Switch to ADA Accessible Theme
Close Menu

Why Teens Are Such Bad Drivers

shutterstock_514978489

There are few things more terrifying than a 15- or 16-year-old behind the wheel of a two-ton automobile. While many countries set the minimum driving limit to 18 years old, here in Florida, and throughout the country, teens get their driving permits as young as 15. Teenagers, particularly male teenagers, have the highest crash rates of any age group. A big part of this is simply inexperience, though there are other factors at work, such as risk taking and drinking and driving. If you were involved in a collision with a teen driver, you need to work with an experienced Orlando personal injury attorney to assure that you receive fair compensation for your damages.

Teen Driving Fatality Statistics

According to the Centers for Disease Control and Prevention (CDC), 2,364 teenagers between the ages of 16 and 19 were killed in traffic collisions in 2017, and 300,000 were so seriously injured that they required treatment in emergency departments. The CDC lists the following factors as some of the most serious when it comes to risks for teenage drivers:

  • Inexperience—Simply not having spent very much time behind the wheel leads to teen crashes. Whether it is not knowing how to properly merge onto a highway or not reading a dangerous situation properly, in various situations inexperienced teenage drivers are more likely to make a fatal error than older drivers.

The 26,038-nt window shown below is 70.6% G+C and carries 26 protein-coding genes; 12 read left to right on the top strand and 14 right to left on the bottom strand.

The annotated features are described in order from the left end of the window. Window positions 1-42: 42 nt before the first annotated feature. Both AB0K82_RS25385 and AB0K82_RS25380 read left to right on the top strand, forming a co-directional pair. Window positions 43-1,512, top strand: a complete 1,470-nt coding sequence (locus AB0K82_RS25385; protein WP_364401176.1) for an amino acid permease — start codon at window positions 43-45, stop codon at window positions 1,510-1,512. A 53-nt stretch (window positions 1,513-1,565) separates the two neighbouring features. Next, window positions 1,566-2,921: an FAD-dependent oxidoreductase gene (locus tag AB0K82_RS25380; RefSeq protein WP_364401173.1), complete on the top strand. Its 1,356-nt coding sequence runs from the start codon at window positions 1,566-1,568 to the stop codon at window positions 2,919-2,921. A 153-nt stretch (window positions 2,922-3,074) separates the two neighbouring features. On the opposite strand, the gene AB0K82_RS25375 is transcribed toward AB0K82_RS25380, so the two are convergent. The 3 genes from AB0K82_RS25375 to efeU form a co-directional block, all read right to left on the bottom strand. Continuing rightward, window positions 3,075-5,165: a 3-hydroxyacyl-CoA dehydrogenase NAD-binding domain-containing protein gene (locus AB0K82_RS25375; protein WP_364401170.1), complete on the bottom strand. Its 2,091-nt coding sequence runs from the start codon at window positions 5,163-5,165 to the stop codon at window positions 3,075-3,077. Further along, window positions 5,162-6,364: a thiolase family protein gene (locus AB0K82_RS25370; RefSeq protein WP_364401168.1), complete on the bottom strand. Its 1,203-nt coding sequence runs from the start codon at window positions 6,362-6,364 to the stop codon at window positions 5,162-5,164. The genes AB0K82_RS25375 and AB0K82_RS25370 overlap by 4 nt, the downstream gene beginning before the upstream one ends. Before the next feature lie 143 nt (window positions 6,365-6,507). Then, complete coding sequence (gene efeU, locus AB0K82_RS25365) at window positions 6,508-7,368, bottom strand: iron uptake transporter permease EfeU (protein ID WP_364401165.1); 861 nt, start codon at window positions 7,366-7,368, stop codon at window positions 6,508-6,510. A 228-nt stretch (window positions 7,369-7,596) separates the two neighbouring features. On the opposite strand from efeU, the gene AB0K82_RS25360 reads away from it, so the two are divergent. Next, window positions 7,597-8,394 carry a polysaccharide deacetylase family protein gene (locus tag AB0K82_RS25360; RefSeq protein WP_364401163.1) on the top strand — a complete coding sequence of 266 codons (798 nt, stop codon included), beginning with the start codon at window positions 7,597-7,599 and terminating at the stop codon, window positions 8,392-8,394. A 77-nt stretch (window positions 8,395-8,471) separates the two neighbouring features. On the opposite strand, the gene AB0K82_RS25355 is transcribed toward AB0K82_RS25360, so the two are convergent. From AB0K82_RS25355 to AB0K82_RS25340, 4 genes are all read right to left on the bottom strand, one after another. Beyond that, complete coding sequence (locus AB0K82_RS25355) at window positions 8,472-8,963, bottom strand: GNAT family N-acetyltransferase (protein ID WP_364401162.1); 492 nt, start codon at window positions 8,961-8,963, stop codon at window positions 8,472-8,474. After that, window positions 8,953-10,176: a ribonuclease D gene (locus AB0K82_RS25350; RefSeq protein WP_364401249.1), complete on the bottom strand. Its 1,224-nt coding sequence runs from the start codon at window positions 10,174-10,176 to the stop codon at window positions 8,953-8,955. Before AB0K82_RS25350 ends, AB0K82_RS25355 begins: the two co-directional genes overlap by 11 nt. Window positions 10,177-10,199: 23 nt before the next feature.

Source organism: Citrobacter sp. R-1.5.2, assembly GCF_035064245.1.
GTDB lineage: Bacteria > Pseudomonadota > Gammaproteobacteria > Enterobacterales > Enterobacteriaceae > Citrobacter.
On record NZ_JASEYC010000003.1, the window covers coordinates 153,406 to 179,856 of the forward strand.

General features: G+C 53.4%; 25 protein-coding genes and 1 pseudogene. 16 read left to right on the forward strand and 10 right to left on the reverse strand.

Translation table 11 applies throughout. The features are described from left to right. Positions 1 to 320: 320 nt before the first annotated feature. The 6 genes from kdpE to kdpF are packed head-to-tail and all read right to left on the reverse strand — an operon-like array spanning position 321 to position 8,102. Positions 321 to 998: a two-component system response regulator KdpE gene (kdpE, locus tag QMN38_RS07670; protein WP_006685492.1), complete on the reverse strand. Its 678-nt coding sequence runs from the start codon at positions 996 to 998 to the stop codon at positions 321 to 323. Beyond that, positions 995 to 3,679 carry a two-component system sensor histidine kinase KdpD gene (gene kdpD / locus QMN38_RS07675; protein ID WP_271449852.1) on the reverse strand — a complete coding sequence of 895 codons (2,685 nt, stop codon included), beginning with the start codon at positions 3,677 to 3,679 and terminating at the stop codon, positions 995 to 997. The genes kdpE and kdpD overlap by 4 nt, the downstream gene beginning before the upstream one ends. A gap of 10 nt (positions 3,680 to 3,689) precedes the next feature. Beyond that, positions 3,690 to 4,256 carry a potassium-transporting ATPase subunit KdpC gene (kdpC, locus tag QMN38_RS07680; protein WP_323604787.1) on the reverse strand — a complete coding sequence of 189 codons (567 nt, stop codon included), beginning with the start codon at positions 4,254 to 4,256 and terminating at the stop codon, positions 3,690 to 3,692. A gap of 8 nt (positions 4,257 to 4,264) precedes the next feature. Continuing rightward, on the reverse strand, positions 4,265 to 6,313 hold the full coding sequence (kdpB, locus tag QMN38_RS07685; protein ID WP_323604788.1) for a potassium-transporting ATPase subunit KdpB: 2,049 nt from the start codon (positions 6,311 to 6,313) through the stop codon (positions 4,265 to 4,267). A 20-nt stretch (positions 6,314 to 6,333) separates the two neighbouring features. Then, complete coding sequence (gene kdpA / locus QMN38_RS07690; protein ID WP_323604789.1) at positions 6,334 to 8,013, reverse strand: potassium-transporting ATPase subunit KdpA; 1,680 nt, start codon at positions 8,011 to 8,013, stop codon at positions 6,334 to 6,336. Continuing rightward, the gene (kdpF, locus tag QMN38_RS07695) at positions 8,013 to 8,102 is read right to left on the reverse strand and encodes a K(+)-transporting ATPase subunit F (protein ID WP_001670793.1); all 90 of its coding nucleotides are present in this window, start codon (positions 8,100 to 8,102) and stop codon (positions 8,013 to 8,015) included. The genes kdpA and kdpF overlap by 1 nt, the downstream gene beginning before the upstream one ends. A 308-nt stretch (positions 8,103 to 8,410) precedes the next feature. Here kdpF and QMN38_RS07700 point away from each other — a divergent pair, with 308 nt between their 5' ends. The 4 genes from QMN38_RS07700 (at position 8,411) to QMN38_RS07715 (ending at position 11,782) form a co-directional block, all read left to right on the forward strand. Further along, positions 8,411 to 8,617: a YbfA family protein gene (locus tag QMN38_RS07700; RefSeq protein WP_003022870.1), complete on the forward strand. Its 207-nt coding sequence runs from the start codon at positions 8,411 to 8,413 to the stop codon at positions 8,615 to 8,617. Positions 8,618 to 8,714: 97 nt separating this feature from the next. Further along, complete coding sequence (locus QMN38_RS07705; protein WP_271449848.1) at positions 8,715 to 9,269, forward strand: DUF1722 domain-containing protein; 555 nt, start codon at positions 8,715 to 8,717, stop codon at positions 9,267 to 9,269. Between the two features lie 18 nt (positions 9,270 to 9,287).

• Speeding—Teenagers, particularly males, are prone to risk taking, as well as peer pressure. Teens speed at higher rates than older drivers, and are more likely tailgate as well, according to the CDC.
  • Alcohol Use—Teen driving and alcohol use are common. According to a Youth Risk Behavior Survey, 5.5 percent of teen drivers reported drinking and driving or driving after consuming alcohol in just the last month.

Two Other Common Risk Factors for Teenage Drivers

Other risk factors for teen drivers include the following:

  • Having other passengers in the car—Having other passengers in the car, particularly other young people, vastly increases the chance of a teenage driver becoming distracted, or taking unnecessary risks to show off or conform.
  • Cell phone use—Teens, just like adults, are likely to call, text, or use their cell phone in other ways when they drive. According to ArriveAlive, teens are four times more likely than adults to get in a collision while using their cell phone.

Were You Injured in a Collision Caused by a Teenage Driver? Call an Orlando Personal Injury Attorney Today

While teenage drivers, and even young drivers in their 20s, are notoriously unsafe, you will not automatically win a personal injury claim against a young driver. You must still be able to prove liability and the seriousness of your injuries and other damages. To ensure that you win your claim, and that you are compensated fairly for your serious injuries, you need to work with an attorney. Call the experienced Orlando car accident attorneys at the Payer Law Group today at 866-930-1238 to schedule a free consultation.

 

Resource:

cdc.gov/motorvehiclesafety/teen_drivers/teendrivers_factsheet.html

arrivealivetour.com/unite/teens-texting-and-driving-facts/#:~:text=Teen%20drivers%20are%204x%20more,16%2D24%20year%20old%20drivers.

https://www.payerlawgroup.com/wrong-way-drivers/

Facebook Twitter LinkedIn